Bring Back Protectionism

America used to have a policy of protecting our wages against unfair competition from low-wage countries. We placed a tariff on imported goods made by workers who were paid substandard wages. We protected our national interest.
The idea was to encourage the companies that made those goods to pay better wages. This way their countries’ economies would improve and their workers would be able to buy the things that we make. Thus, the policy of protectionism was a way to improve living standards for workers everywhere, growing our own economy and improving our standard of living in the process.
The money collected from the tariffs was used for our common good: for example, it was spent on improving our country’s infrastructure and education system (including science, research and development) so we could retain and improve our competitive position, as well as retraining workers whose industries were affected by changes in trade patterns.
Protectionism was generally our country’s policy until a few decades ago. That was back when our country was OUR country — for We, the People — and our economy was OUR economy. And it worked. Our living standard continually improved. Then we changed to a “free trade” policy, meaning our workers work pretty much for “free” and big corporations are “free” to do anything they want. Additionally, without the revenue from tariffs, we have to tax our manufacturers more heavily, which makes them even less competitive internationally.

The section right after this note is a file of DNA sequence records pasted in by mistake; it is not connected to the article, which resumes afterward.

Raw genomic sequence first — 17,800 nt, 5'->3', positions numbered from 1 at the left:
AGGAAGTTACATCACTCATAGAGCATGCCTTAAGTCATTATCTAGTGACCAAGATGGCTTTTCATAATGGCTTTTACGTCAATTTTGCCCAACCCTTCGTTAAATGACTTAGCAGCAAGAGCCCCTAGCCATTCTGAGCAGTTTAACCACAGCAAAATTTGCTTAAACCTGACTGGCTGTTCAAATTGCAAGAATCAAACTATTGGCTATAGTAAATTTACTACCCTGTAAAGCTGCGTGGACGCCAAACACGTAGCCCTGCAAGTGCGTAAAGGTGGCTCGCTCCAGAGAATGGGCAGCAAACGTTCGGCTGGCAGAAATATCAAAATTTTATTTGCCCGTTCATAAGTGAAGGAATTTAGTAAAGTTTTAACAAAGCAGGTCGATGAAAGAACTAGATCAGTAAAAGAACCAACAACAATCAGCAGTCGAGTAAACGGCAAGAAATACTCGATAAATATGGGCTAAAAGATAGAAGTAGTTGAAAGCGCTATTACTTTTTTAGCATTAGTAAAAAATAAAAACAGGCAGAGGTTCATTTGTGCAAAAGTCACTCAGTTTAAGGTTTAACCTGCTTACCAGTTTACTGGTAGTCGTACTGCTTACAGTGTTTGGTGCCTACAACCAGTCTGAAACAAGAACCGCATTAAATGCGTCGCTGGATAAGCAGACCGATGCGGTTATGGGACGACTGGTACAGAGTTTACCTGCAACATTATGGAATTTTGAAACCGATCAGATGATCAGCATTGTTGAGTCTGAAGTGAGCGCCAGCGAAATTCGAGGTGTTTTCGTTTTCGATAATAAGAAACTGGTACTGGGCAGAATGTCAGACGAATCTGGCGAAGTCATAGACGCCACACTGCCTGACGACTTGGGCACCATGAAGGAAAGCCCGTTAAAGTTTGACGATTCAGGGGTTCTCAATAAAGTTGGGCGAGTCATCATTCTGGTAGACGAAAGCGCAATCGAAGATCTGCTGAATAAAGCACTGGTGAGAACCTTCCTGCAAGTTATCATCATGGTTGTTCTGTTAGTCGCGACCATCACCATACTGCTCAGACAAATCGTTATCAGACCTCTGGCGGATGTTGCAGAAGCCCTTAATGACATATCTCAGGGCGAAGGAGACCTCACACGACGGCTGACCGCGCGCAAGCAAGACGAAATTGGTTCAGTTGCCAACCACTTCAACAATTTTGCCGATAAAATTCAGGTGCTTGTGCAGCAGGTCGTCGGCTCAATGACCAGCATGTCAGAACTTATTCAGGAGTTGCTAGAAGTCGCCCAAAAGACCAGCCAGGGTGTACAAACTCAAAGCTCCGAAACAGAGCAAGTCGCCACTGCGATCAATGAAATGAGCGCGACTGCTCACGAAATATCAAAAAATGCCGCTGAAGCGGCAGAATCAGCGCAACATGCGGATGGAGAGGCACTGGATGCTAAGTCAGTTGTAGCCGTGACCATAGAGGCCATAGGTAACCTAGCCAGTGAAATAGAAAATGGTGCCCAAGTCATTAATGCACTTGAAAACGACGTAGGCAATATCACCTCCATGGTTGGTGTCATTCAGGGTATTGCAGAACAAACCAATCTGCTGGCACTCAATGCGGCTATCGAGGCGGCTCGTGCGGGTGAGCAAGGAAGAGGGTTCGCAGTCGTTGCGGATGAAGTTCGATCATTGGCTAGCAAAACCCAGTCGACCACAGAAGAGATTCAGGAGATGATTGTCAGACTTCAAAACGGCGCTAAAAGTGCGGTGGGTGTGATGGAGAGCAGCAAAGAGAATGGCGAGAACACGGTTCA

Since then average wages have stagnated and our pensions and health insurance have been disappearing, as have our savings. The country’s trade debt has been increasing alarmingly. And corporate control over all of us has become near-total. Corporations are able to get their way by intimidating employees with the fear of losing our jobs to outsourcing, and intimidate governments by threatening to move to lower wage countries.
So it is time to bring back protectionism. It worked.

1 thought on “Bring Back Protectionism

  1. Protectionism is the the economics version “intelligent design.” We have scientists who have studied the issue (they’re called economists) and they insist that protectionism fails and they have the studies to back it up.
    Similarly, biologists tell us about the theory evolution, but some people refuse to believe it.

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